In these blogs we usually talk about the cut and thrust of running a business, and wider trends that we see in the market. It’s rare that we talk about what we actually do day to day. Yet it struck me that our executive search business provides a unique glimpse into how companies are preparing for the next year and beyond.
Recruitment is a leading indicator of intent, after all, and also a proof of conviction. If your priority is digital transformation, then presumably you’ll be hiring data architects and HR professionals who’ve been through such changes before, while if you’re looking at M&A you’ll want corporate finance specialists, etc etc.
In that spirit, here are some of the top line trends we’re seeing in the senior management labour market, with some thoughts for what they might signify.
Expect more CEOs to hang up their hats or leave their industry in the first half of next year – whether voluntarily or otherwise. CEOs are reporting increasing levels of tension. Many are tired of the fight that the perma-crisis has presented. Boards are indicating the need for fresh skills sets to deal with the changing environment. The challenge of course will be finding a CEO ready to step up. Some will fail but stars will be born.
We’ve seen a shift in emphasis from sourcing to supply chain & logistics, perhaps indicating that the global supply crisis that began in early 2020 is stabilising, and UK firms are becoming more concerned with Brexit border checks and labour relations.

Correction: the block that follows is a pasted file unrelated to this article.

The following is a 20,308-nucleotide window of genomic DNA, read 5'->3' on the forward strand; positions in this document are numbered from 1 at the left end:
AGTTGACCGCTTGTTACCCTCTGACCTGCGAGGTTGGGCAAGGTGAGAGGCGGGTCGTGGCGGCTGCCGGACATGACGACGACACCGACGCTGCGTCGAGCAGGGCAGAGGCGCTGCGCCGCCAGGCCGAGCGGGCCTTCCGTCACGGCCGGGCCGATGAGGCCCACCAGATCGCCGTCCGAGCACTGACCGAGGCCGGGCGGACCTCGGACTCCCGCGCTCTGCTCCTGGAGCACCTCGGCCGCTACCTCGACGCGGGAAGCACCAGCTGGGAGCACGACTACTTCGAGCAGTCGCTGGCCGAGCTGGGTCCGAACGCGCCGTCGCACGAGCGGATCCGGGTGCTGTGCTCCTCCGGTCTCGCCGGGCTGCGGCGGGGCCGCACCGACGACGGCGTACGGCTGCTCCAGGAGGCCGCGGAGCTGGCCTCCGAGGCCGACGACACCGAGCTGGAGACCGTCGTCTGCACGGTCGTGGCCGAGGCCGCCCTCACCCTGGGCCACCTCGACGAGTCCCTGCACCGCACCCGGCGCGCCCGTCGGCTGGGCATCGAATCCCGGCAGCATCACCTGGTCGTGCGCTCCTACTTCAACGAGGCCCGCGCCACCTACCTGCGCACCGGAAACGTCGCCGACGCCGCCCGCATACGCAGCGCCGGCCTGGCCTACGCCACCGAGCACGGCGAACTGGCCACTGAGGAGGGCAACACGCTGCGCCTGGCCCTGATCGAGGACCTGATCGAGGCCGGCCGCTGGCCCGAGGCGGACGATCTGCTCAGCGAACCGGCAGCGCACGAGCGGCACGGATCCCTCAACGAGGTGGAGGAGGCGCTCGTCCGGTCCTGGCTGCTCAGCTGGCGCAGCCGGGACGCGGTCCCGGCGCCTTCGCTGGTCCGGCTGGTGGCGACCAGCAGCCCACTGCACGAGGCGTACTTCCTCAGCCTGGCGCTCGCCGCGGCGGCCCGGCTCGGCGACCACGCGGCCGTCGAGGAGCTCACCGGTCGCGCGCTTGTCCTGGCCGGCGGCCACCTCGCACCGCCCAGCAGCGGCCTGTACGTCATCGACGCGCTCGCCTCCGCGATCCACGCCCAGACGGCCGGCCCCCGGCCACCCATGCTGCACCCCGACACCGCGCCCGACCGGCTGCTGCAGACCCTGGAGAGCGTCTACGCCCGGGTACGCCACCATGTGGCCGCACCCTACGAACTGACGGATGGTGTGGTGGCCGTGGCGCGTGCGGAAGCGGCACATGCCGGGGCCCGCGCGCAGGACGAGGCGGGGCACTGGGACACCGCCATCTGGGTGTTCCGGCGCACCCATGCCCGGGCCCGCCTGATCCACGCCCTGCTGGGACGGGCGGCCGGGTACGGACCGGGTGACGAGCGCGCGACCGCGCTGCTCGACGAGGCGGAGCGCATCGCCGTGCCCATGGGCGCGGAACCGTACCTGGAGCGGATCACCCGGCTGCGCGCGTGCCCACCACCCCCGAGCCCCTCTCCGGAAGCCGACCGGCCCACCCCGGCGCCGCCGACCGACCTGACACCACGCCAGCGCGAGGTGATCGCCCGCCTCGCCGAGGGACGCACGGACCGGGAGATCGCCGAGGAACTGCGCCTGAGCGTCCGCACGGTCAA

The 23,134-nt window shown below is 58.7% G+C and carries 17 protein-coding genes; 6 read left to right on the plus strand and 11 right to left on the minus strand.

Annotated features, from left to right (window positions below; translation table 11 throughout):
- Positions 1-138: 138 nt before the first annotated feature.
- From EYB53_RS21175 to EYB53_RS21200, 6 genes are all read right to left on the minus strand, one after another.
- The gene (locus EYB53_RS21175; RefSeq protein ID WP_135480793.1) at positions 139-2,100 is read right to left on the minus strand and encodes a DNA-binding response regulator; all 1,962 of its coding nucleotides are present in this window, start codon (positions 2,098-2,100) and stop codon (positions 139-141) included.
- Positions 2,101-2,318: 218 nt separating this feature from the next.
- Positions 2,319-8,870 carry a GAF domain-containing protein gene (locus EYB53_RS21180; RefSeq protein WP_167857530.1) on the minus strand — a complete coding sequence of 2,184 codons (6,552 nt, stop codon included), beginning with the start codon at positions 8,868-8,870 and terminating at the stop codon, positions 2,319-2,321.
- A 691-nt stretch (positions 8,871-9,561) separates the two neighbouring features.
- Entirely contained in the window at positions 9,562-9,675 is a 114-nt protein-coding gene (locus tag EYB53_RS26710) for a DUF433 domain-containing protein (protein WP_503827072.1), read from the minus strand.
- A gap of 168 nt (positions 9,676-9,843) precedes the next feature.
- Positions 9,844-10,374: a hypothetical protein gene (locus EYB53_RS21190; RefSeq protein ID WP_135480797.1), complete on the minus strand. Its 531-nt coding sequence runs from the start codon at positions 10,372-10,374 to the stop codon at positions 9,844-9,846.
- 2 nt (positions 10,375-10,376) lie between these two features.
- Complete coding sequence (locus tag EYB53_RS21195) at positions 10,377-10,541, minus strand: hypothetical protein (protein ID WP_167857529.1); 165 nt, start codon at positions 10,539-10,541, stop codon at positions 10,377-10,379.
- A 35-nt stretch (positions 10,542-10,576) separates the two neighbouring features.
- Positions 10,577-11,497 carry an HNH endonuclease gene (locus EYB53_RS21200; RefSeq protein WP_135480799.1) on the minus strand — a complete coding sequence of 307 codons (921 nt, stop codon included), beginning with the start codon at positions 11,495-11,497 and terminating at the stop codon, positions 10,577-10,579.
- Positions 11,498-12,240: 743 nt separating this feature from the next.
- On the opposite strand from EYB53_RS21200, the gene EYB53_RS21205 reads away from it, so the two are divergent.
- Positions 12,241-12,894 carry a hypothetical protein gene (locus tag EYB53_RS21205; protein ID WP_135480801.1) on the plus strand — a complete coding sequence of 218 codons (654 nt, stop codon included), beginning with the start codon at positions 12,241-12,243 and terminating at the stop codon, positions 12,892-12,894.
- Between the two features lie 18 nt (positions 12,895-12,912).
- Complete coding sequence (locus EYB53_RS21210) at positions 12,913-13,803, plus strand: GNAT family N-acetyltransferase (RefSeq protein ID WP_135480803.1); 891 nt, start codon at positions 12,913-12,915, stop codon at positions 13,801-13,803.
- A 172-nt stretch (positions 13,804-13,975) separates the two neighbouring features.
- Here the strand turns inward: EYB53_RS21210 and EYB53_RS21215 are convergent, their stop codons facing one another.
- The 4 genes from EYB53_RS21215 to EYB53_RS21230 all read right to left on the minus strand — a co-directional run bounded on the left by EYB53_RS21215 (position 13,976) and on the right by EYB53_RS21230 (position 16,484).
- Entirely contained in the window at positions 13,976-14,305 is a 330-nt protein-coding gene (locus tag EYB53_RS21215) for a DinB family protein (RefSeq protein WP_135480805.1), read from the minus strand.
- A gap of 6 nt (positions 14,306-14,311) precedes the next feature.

Similarly, in finance we’re seeing less demand for commercial finance and more for financial control, as the recession deepens and belts tighten.
The data and technology job market is in flux, with thousands of redundancies in big tech making the headlines. This masks the fact that many of these companies were over-bloated. The overall deficit of skill set in the market means that those willing to invest whilst others sleep, can steal a lead in the next phase.
We anticipate strong demand for digital, ecommerce and performance / growth marketeers however for companies where the cost per acquisition is making online sales growth un-profitable we believe that there will be an increased demand for marketing & brand directors who can create brand appeal via more traditional creative methods.
The HR landscape is shaking up, with HR directors moving out to do different things – perhaps reflecting the profession’s long movement from a procedural to a strategic function. In any case, this is creating opportunities for second-in-line HR professionals to move into the top position.
Another trend is businesses investing in honing their proposition, which means we anticipate that innovative product/service professionals will be highly in demand. The same can also be said of CX and UX specialists in retail in particular, as companies look to hone their customer experience across stores and online.
In fashion and retail the product, creative or buying director is often the most important person in the business. As we all know the best environment, prices and people mean nothing if the customer doesn’t want what you have to sell. It has started already – Chief Product Officers and Creative Directors will be hot to trot (see Daniel Lea at Burberry or the exiting Alessandro Michele).
Lastly, companies are exploring refreshing their boards with additive skills – largely related to those listed above. This is partly because they’ve found the process of board auditing to be weaker than they’d like, but partly just because they anticipate that in the recession they’ll need all the support they can get to thrive, remain profitable and grow during the downturn.
We’ll revisit these and other trends periodically, but you can always contact us about finding specific senior-level and C-suite needs, or read more about our executive search business here.